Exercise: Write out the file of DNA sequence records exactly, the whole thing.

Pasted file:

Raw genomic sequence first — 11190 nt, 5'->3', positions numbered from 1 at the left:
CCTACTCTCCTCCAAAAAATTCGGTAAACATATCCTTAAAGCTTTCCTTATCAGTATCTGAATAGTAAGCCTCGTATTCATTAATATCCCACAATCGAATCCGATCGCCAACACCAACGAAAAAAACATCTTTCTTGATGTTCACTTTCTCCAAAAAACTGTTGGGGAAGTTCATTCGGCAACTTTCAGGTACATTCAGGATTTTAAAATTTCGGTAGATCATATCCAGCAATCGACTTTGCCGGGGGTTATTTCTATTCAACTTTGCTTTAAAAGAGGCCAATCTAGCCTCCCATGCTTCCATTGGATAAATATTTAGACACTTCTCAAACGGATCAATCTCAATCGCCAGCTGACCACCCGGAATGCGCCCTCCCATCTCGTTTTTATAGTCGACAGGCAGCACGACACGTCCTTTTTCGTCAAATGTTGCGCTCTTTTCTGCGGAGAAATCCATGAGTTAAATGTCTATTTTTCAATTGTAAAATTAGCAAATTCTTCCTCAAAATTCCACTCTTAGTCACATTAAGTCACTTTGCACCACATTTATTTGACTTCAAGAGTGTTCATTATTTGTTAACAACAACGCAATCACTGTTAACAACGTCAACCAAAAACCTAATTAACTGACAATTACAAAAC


Raw genomic sequence first — 11190 nt, 5'->3', positions numbered from 1 at the left:
CCTACTCTCCTCCAAAAAATTCGGTAAACATATCCTTAAAGCTTTCCTTATCAGTATCTGAATAGTAAGCCTCGTATTCATTAATATCCCACAATCGAATCCGATCGCCAACACCAACGAAAAAAACATCTTTCTTGATGTTCACTTTCTCCAAAAAACTGTTGGGGAAGTTCATTCGGCAACTTTCAGGTACATTCAGGATTTTAAAATTTCGGTAGATCATATCCAGCAATCGACTTTGCCGGGGGTTATTTCTATTCAACTTTGCTTTAAAAGAGGCCAATCTAGCCTCCCATGCTTCCATTGGATAAATATTTAGACACTTCTCAAACGGATCAATCTCAATCGCCAGCTGACCACCCGGAATGCGCCCTCCCATCTCGTTTTTATAGTCGACAGGCAGCACGACACGTCCTTTTTCGTCAAATGTTGCGCTCTTTTCTGCGGAGAAATCCATGAGTTAAATGTCTATTTTTCAATTGTAAAATTAGCAAATTCTTCCTCAAAATTCCACTCTTAGTCACATTAAGTCACTTTGCACCACATTTATTTGACTTCAAGAGTGTTCATTATTTGTTAACAACAACGCAATCACTGTTAACAACGTCAACCAAAAACCTAATTAACTGACAATTACAAAAC